The lithosphere is a thermal boundary layer atop mantle convection and a chemical boundary layer formed by mantle differentiation and melt extraction. The two boundary layers may everywhere have different thicknesses. Worldwide, the thicknesses of thermal and chemical boundary layers vary significantly, reflecting thermal and compositional heterogeneity of the lithospheric mantle.
Physical parameters determined by remote geophysical sensing (e.g. seismic velocities, density, electrical conductivity) are sensitive to both thermal and compositional heterogeneity. Thermal anomalies are usually thought to have stronger effect than compositional anomalies, especially at near-solidus temperatures when partial melting and anelastic effects become important. Therefore, geophysical studies of mantle compositional heterogeneity require independent constraints on the lithosphere thermal regime. The latter can be assessed by various methods, and I will present examples for continental lithosphere globally and regionally. Of particular interest is the thermal heterogeneity of the lithosphere in Greenland, with implications for the fate of the ice sheet and possible signature of Iceland hotspot track.
Compositional heterogeneity of lithospheric mantle at small scale is known from Nature's sampling, such as by mantle-derived xenoliths brought to the surface of stable Precambrian cratons by kimberlite-type magmatism. This situation is paradoxical since “stable” regions are not expected to be subject to any tectono-magmatic events at all. Kimberlite magmatism should lead to a significant thermo-chemical modification of the cratonic lithosphere, which otherwise is expected to have a unique thickness (>200 km) and unique composition (dry and depleted in basaltic components). Nevertheless, geochemical studies of mantle xenoliths provide the basis for many geophysical interpretations at large scale.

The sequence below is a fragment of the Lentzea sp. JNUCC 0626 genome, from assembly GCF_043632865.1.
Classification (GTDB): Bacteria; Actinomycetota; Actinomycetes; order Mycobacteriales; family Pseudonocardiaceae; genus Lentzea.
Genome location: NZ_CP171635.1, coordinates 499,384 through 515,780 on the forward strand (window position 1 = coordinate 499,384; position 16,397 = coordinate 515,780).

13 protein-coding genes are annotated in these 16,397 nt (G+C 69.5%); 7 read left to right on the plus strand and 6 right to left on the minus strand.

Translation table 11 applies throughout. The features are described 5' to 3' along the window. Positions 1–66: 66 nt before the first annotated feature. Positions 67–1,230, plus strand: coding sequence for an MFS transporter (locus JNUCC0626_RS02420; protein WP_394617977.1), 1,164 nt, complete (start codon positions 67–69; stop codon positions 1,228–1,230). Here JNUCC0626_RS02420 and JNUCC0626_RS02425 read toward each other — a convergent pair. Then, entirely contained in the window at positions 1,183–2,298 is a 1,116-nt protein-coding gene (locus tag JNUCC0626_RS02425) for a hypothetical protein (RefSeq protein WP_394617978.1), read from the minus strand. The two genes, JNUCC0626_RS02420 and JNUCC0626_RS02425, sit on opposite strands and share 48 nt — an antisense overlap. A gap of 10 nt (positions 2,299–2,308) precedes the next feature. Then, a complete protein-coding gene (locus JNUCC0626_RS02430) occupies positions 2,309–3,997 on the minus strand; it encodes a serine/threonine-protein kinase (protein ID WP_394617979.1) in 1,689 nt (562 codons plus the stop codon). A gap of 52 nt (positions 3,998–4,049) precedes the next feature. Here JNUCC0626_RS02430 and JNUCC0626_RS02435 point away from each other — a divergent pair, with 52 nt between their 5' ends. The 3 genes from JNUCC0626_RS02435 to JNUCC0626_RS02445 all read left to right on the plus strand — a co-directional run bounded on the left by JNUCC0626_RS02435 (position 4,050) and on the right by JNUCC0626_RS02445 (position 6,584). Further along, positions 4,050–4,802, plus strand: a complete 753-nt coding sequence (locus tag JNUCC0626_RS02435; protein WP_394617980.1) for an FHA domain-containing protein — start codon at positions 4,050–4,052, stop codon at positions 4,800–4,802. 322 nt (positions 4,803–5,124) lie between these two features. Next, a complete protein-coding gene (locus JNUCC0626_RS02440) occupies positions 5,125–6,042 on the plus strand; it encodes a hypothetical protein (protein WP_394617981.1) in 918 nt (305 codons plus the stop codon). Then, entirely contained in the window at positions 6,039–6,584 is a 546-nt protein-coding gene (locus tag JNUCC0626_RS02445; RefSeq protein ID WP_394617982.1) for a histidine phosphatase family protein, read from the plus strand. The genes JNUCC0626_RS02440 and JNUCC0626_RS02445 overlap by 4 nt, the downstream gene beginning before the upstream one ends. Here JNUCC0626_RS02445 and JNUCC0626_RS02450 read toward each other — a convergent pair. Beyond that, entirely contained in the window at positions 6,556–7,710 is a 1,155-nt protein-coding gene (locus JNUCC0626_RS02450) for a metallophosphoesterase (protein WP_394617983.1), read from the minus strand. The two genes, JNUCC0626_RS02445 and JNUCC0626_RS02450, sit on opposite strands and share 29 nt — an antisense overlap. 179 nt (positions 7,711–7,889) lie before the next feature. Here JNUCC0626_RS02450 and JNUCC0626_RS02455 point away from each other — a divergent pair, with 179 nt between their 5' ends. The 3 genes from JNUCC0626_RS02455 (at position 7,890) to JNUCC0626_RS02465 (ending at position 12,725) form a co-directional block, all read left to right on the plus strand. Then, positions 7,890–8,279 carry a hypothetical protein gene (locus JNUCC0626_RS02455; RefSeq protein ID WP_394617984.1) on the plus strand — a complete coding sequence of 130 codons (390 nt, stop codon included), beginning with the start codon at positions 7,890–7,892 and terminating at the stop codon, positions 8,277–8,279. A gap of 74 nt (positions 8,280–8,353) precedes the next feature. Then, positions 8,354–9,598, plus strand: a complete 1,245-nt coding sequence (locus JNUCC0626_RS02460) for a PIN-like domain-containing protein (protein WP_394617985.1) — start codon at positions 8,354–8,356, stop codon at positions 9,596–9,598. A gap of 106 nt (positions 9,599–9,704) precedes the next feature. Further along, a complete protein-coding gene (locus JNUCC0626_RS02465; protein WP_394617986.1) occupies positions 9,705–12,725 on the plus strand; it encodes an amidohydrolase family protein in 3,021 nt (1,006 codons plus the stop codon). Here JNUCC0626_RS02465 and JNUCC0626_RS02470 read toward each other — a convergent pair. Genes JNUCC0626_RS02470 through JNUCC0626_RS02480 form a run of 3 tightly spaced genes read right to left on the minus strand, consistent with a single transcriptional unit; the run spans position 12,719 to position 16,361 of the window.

Magmatism-related thermo-chemical processes are reflected in the thermal, density, and seismic velocity structure of the cratonic lithosphere. Based on joint interpretation of geophysical data, I demonstrate the presence of significant lateral and vertical heterogeneity in the cratonic lithospheric mantle worldwide. This heterogeneity reflects the extent of lithosphere reworking by both regional-scale kimberlite-type magmatism (e.g. Kaapvaal, Siberia, Baltic and Canadian Shields) and large-scale tectono-magmatic processes, e.g. associated with LIPs and subduction systems such as in the Siberian and North China cratons. The results indicate that lithosphere chemical modification is caused primarily by mantle metasomatism where the upper extent may represent a mid-lithosphere discontinuity. An important conclusion is that the Nature’s sampling by kimberlite-hosted xenoliths is biased and therefore is non-representative of pristine cratonic mantle.
I also present examples for lithosphere thermo-chemical heterogeneity in tectonically young regions, with highlights from Antarctica, Iceland, North Atlantics, and the Arctic shelf. Joint interpretation of various geophysical data indicates that West Antarctica is not continental, as conventionally accepted, but represents a system of back-arc basins. In Europe and Siberia, an extremely high-density lithospheric mantle beneath deep sedimentary basins suggests the presence of eclogites in the mantle, which provide a mechanism for basin subsidence. In the North Atlantic Ocean, thermo-chemical heterogeneity of the upper mantle is interpreted by the presence of continental fragments, and the results of gravity modeling allow us to conclude that any mantle thermal anomaly around the Iceland hotspot, if it exists, is too weak to be reliably resolved by seismic methods.